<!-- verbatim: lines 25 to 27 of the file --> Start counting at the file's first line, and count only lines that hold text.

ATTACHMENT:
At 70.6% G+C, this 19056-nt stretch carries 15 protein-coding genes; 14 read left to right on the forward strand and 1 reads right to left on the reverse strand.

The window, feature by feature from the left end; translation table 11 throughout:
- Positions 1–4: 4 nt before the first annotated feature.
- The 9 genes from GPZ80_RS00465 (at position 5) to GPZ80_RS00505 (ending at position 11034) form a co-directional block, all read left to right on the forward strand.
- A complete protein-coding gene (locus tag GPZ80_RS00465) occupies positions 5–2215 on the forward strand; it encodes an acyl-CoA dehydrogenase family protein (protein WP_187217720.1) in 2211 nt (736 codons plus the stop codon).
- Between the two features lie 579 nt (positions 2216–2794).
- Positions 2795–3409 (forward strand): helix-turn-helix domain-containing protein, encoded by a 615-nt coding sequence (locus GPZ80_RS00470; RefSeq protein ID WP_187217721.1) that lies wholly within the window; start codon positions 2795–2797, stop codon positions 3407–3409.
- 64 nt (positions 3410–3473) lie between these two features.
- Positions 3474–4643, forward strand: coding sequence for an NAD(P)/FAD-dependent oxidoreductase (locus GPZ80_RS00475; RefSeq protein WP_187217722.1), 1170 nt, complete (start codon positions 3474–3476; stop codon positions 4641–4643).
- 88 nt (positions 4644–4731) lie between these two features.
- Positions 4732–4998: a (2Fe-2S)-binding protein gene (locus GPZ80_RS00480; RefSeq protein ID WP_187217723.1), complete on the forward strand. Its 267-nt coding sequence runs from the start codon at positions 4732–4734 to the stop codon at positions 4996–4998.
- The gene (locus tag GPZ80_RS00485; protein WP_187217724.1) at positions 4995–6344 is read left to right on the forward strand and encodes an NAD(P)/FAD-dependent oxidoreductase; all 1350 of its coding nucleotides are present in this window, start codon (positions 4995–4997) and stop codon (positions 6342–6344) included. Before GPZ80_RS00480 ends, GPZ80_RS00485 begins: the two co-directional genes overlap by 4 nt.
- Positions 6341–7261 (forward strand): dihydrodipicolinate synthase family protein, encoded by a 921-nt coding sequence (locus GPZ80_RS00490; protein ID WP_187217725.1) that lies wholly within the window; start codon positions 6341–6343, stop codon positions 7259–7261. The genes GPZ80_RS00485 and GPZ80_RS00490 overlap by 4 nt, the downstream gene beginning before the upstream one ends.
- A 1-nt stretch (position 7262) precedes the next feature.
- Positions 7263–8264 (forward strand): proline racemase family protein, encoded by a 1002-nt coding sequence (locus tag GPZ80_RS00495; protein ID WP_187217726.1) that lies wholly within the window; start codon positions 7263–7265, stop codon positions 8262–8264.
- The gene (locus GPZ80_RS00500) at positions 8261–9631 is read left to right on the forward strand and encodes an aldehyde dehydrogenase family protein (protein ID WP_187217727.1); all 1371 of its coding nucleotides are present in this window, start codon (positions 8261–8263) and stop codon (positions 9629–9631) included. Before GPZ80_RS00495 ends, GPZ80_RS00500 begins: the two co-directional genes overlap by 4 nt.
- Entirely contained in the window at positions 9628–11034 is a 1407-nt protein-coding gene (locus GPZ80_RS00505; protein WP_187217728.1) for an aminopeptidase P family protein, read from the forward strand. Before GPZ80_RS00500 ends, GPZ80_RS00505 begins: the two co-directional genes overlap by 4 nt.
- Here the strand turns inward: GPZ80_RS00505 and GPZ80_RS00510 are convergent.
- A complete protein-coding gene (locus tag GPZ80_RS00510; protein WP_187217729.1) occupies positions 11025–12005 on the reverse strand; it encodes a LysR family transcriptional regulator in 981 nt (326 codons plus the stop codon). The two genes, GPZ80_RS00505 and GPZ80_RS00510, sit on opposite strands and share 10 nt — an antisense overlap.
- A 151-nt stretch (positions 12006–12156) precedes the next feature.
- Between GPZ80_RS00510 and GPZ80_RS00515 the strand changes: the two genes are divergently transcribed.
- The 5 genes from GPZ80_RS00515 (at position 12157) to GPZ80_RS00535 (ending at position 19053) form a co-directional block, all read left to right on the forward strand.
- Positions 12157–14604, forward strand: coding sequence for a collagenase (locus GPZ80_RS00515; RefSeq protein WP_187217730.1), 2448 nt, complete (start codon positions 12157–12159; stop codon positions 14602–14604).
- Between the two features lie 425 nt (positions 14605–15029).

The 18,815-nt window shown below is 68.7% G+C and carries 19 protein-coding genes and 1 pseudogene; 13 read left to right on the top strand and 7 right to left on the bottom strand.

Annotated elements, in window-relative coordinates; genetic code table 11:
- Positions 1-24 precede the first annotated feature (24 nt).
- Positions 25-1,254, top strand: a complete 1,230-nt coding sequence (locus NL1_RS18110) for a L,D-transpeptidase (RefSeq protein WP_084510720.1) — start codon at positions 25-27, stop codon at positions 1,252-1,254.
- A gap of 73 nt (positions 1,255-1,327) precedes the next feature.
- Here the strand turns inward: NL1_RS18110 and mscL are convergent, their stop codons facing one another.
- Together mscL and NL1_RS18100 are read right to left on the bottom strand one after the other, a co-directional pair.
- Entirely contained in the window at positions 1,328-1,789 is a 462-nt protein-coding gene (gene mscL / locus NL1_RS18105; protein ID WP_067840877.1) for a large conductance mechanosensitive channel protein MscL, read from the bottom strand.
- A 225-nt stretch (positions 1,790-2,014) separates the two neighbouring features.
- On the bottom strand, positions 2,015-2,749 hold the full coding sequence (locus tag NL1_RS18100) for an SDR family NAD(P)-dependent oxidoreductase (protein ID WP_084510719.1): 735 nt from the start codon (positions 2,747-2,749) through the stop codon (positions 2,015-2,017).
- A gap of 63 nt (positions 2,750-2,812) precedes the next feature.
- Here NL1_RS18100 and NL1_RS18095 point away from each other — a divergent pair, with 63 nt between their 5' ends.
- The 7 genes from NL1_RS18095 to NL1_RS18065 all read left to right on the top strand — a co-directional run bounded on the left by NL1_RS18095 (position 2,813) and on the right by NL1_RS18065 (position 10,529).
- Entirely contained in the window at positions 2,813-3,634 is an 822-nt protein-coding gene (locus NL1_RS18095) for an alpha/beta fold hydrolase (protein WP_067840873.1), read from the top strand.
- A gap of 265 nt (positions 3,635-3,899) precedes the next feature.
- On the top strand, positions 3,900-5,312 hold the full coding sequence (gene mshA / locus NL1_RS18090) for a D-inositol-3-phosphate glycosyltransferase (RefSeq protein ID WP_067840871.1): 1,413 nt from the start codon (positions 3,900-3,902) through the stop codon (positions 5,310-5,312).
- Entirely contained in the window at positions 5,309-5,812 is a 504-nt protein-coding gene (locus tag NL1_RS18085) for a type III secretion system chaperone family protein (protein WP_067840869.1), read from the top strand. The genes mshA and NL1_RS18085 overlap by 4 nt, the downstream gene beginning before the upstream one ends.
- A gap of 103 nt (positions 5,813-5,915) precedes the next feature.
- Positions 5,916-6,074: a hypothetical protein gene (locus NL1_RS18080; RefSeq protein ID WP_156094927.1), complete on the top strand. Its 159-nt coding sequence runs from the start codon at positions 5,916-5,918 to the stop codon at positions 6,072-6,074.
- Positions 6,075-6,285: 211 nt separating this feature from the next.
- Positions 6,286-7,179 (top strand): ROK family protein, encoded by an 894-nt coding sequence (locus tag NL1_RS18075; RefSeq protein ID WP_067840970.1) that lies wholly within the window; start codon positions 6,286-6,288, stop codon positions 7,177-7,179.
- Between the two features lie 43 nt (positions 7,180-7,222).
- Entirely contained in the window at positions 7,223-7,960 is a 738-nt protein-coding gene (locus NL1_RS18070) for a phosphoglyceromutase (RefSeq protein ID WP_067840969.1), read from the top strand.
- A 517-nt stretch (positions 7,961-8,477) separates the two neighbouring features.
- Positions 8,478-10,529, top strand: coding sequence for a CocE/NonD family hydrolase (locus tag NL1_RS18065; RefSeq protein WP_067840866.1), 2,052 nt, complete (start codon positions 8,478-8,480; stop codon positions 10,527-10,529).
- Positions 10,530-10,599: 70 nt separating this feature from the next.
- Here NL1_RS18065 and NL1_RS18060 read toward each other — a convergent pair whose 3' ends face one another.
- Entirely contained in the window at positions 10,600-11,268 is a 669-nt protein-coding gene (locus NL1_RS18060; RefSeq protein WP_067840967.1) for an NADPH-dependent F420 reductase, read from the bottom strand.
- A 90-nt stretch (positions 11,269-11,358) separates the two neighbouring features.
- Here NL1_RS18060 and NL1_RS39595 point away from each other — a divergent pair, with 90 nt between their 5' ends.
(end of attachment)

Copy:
The 18,815-nt window shown below is 68.7% G+C and carries 19 protein-coding genes and 1 pseudogene; 13 read left to right on the top strand and 7 right to left on the bottom strand.

Annotated elements, in window-relative coordinates; genetic code table 11:
- Positions 1-24 precede the first annotated feature (24 nt).